How many times have you been to a grocery store or a restaurant, and read a vague warning note that says, “This product may contain peanuts?” As an allergy parent, I’m sure you’ve noticed these not so direct labels quite a bit.
Recently, there has been a lot of coverage over the confusion that allergy labeling is causing. And I know this is frustrating! All you want to know is, can my child eat this, yes or no? Lucky for you, and for all allergy parents out there, the FDA is holding a hearing today, September 16, to discuss setting allergy labeling standards (right now, allergy warnings are voluntary).
This hearing could not have come at a better time. Parents are so befuddled that many of them are just ignoring food labels altogether. It seems that most allergy parents hold the opinion these days that the safest thing you can do for your allergy prone little one is to cook everything at home from scratch. However, this is not feasible or practical for many busy families.
Here are a few tips on avoiding the confusion: - Do your research at home – find a list of products you KNOW are allergen free.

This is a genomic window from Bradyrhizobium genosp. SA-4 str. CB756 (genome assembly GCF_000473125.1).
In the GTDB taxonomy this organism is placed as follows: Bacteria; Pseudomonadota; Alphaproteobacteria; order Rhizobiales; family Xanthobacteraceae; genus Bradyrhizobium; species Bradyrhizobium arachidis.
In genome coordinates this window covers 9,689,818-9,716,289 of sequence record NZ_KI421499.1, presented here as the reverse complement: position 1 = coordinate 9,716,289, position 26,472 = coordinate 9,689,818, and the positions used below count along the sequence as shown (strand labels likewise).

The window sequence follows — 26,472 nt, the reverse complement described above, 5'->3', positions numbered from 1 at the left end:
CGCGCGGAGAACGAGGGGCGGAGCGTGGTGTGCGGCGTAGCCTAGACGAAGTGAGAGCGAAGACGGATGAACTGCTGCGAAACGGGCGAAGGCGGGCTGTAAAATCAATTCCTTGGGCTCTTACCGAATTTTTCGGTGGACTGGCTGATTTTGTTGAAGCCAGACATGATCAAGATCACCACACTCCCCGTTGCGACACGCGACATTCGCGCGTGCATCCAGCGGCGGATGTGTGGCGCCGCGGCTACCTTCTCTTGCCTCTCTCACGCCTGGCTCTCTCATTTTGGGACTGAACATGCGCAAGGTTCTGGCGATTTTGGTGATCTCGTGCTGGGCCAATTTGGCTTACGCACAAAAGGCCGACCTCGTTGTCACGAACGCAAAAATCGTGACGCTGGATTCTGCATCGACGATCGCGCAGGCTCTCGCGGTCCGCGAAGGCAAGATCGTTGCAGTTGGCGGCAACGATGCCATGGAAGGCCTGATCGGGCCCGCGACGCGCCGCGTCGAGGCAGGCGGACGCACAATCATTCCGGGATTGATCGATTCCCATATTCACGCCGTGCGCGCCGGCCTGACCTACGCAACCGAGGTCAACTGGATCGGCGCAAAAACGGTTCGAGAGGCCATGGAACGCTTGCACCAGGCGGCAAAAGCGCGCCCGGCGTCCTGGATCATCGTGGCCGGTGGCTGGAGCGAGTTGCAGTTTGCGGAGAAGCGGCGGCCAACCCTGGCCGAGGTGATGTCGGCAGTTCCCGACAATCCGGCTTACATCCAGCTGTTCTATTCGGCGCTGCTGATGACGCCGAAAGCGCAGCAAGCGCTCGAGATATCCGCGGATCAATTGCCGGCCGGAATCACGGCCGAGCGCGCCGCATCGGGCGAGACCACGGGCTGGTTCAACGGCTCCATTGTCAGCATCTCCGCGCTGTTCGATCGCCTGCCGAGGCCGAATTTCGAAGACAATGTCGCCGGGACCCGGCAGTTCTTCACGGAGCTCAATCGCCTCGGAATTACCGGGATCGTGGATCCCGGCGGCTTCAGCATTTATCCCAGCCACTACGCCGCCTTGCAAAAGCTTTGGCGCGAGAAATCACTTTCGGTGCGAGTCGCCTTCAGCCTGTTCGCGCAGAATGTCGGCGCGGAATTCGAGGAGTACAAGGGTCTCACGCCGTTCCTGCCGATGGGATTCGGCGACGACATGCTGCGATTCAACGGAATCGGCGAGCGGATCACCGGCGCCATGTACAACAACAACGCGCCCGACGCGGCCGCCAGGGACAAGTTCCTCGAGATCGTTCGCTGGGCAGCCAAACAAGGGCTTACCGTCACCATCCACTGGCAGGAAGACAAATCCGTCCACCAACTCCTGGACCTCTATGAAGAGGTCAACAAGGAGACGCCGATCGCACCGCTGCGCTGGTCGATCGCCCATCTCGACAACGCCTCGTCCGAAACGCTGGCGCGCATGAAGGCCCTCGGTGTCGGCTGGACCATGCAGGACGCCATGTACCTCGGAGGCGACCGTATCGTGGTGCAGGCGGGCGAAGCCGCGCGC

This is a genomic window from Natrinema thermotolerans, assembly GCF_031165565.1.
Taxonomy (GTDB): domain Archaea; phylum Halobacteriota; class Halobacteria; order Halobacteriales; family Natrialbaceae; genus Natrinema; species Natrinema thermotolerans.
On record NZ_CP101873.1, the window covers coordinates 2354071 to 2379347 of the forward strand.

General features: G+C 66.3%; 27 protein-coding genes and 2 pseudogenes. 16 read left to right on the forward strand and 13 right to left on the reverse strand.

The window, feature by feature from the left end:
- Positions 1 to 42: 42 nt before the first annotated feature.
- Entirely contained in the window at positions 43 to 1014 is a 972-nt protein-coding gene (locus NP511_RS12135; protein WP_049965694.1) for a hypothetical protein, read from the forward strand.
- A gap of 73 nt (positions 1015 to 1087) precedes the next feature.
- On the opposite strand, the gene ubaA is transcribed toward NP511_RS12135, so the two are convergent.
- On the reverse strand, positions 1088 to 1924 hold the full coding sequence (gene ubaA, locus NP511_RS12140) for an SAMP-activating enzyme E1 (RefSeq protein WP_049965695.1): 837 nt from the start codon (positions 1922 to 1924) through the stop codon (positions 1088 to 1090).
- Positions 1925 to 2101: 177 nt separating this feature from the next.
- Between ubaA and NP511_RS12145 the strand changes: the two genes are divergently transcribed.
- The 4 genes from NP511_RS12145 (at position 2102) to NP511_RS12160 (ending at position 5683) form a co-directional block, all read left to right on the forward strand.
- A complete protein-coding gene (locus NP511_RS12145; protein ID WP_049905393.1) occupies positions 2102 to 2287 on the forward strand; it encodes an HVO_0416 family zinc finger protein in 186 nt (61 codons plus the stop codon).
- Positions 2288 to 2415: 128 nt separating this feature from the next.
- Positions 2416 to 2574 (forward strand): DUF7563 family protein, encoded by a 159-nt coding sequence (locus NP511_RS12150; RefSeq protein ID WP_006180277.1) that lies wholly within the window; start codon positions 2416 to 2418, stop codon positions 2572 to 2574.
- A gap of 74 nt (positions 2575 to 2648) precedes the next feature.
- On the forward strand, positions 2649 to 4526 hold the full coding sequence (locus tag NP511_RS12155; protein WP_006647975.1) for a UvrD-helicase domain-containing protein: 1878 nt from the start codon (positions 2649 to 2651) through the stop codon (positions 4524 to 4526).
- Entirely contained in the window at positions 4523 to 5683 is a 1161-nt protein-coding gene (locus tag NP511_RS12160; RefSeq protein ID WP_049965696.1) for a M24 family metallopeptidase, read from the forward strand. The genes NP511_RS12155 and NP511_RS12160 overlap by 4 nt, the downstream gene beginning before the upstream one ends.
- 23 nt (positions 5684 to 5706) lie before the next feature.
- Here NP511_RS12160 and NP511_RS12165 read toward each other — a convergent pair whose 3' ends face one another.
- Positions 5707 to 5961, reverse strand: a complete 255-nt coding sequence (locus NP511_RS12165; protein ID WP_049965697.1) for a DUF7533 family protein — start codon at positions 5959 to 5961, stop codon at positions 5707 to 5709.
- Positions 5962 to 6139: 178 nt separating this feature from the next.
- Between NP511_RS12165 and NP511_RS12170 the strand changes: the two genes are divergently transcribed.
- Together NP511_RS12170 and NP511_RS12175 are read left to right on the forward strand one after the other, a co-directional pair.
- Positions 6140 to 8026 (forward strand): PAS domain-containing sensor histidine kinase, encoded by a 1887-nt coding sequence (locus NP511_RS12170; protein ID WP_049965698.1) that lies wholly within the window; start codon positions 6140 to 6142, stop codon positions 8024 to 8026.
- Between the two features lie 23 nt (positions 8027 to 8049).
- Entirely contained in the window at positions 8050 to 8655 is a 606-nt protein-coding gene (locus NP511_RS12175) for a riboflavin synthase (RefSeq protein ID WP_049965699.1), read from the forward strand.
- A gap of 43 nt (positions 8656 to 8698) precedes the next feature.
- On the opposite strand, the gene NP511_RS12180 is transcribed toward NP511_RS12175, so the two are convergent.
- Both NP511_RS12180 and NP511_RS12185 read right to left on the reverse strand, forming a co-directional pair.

- Air on the side of caution – if a product says, “Made in a factory with milk,” and your child has a milk protein allergy, stay away from it. You are better off buying a product made in a 100% dairy free environment, like Neocate.
- Have one “homemade” food item on hand for an easy meal – that way you won’t pick up a product that “may” contain an allergen because you are in a hurry.
Today’s FDA hearing is the beginning of a long process to clear up accidental-allergy warnings that are misleading consumers. This will be the FDA’s first step in developing a “long-term strategy.”
The hearing, being held in College Park, Maryland, is open to the public. For more information on attending the hearing, click here.
And for more information on the current food allergy standards, click here.
How do you feel about food allergy labels? I’d love to know!